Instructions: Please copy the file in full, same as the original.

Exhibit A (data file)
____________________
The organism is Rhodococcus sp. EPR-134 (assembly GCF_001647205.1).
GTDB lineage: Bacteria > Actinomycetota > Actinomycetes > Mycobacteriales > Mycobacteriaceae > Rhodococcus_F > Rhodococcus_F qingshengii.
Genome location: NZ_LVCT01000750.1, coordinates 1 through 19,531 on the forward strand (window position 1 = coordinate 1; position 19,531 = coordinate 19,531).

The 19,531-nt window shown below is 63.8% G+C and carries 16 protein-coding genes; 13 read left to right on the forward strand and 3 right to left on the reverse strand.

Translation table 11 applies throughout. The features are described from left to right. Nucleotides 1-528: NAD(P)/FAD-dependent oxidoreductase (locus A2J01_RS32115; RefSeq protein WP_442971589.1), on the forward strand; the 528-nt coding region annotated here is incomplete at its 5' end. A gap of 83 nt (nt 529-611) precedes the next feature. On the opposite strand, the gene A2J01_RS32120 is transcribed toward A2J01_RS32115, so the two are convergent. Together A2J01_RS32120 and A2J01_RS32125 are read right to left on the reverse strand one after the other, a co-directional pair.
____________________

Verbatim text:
The organism is Rhodococcus sp. EPR-134 (assembly GCF_001647205.1).
GTDB lineage: Bacteria > Actinomycetota > Actinomycetes > Mycobacteriales > Mycobacteriaceae > Rhodococcus_F > Rhodococcus_F qingshengii.
Genome location: NZ_LVCT01000750.1, coordinates 1 through 19,531 on the forward strand (window position 1 = coordinate 1; position 19,531 = coordinate 19,531).

The 19,531-nt window shown below is 63.8% G+C and carries 16 protein-coding genes; 13 read left to right on the forward strand and 3 right to left on the reverse strand.

Translation table 11 applies throughout. The features are described from left to right. Nucleotides 1-528: NAD(P)/FAD-dependent oxidoreductase (locus A2J01_RS32115; RefSeq protein WP_442971589.1), on the forward strand; the 528-nt coding region annotated here is incomplete at its 5' end. A gap of 83 nt (nt 529-611) precedes the next feature. On the opposite strand, the gene A2J01_RS32120 is transcribed toward A2J01_RS32115, so the two are convergent. Together A2J01_RS32120 and A2J01_RS32125 are read right to left on the reverse strand one after the other, a co-directional pair.